FH 2.1 Faculty Rank
Effective Date Jan 14, 2013
FH 2.1 Academic Rank
The academic ranks and minimum requirements for each are as follows:
Professor: A doctoral degree or its equivalent with at least five years of successful teaching as an associate professor, and undoubted evidence of scholarly attainments and/or outstanding ability as a teacher.*
Associate Professor: A terminal degree in the faculty member’s field with at least five years of successful teaching as an assistant professor, and some evidence of scholarly attainment and/or superior ability as a teacher.*
Assistant Professor: A terminal or advanced degree in the faculty member’s field with at least five years of college-level teaching or equivalent professional experience.*
Instructor: At least a master’s degree or its equivalent with teaching experience preferred but not required.
Librarian: At least a master's degree in library science with primary duties that do not include teaching.
Adjunct Faculty: Temporary, part-time teaching faculty.
See also faculty policy “Conferring Titles of Emeritus.”
*Note: Professors whose major function is research rather than teaching may have “research” preceding their academic title (i.e., research professor). Professors conferred with endowed chairs may have the endowment name preceding their academic title (i.e., Henry Professor). University Professor is a faculty appointment made by the president and chief operating officer.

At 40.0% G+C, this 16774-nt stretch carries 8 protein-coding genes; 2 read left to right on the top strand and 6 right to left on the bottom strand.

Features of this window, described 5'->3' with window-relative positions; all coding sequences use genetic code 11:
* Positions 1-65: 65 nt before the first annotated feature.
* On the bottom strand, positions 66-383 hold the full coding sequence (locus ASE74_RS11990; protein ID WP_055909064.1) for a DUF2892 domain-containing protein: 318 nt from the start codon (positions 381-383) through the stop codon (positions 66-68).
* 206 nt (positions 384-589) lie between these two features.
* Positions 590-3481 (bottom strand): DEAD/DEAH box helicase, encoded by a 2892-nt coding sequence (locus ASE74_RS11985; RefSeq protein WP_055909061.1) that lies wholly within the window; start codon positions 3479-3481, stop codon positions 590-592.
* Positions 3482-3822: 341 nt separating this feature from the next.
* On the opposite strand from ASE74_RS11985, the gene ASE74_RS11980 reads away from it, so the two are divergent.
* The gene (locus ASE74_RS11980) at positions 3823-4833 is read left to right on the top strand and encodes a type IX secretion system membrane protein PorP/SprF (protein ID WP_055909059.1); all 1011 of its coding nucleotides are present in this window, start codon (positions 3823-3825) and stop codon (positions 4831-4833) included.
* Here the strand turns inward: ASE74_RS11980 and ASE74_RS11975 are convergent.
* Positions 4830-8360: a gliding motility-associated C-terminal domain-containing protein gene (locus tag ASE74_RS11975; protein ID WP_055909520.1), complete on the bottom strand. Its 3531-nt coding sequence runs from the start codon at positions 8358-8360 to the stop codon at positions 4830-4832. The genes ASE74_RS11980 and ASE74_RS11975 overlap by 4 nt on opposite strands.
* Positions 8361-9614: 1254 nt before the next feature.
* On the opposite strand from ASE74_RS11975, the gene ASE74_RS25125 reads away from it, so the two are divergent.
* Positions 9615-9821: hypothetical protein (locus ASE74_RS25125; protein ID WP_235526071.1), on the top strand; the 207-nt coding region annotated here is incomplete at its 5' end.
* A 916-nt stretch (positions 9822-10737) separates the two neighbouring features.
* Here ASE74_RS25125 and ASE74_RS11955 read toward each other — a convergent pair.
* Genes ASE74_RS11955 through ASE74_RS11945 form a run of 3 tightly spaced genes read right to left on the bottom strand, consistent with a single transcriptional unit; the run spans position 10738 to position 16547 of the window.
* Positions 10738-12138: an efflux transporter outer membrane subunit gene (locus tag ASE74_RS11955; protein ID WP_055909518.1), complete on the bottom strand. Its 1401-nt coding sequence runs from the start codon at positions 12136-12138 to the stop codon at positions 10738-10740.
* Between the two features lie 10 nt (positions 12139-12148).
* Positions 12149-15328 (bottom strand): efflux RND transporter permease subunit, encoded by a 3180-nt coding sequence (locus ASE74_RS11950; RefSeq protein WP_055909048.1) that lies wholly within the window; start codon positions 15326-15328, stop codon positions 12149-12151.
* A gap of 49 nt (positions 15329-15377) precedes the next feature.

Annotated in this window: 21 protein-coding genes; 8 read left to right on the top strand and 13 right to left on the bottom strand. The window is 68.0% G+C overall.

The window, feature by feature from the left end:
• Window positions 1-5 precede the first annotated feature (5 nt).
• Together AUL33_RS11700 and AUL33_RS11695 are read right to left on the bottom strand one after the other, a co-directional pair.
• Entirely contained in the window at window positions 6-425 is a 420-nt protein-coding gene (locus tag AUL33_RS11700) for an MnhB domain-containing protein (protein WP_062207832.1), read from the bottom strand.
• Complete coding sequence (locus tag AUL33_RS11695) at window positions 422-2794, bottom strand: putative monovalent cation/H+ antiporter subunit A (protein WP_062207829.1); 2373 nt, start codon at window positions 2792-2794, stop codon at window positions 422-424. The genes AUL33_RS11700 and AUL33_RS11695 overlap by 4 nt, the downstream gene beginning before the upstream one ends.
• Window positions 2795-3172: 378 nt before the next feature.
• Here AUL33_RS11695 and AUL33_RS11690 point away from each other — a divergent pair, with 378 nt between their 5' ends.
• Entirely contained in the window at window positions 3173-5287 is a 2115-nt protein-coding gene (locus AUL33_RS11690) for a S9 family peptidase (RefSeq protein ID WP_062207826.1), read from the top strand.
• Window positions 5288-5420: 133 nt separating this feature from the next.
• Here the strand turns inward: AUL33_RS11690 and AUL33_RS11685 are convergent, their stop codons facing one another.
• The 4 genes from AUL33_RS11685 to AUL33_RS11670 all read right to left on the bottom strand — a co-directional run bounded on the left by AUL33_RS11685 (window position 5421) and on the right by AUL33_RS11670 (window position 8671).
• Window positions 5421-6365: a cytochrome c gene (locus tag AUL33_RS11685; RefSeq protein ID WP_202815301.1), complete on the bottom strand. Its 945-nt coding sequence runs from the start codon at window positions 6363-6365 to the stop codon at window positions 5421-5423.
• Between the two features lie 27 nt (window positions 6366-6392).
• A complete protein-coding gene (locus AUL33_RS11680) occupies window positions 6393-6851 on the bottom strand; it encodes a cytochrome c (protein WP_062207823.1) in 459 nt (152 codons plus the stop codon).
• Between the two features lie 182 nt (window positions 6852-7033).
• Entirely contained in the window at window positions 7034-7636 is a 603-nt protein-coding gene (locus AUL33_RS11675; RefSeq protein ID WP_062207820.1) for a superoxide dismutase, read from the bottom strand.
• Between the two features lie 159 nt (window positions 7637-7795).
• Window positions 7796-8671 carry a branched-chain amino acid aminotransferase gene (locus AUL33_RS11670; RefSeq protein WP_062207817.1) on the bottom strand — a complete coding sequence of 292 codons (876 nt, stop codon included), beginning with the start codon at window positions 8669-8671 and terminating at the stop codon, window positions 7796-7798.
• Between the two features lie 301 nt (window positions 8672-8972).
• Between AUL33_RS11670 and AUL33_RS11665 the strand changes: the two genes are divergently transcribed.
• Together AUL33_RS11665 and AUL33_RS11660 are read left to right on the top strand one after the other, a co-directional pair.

To meet the requirements for appointment and promotion, faculty members should have earned degrees from institutions of recognized standing and should hold degrees appropriate for their subject field or work. The faculty member is responsible for furnishing transcripts certifying all degrees. The above rank-by-rank specifications are given only as a guiding policy and are not intended as justification for automatic promotion nor intended to prohibit appointment and/or promotion of rare individuals whose experience and accomplishments outweigh the lack of formal academic training.
The qualities to be recognized through appointments and promotions extend far beyond, and some cases may be independent of, the possession of advanced degrees and years of experience. These important though less tangible factors can be regularly evaluated, but can hardly be meaningfully enumerated on a rank-by-rank statement of policy. Nevertheless, it is not intended in any way to minimize their importance.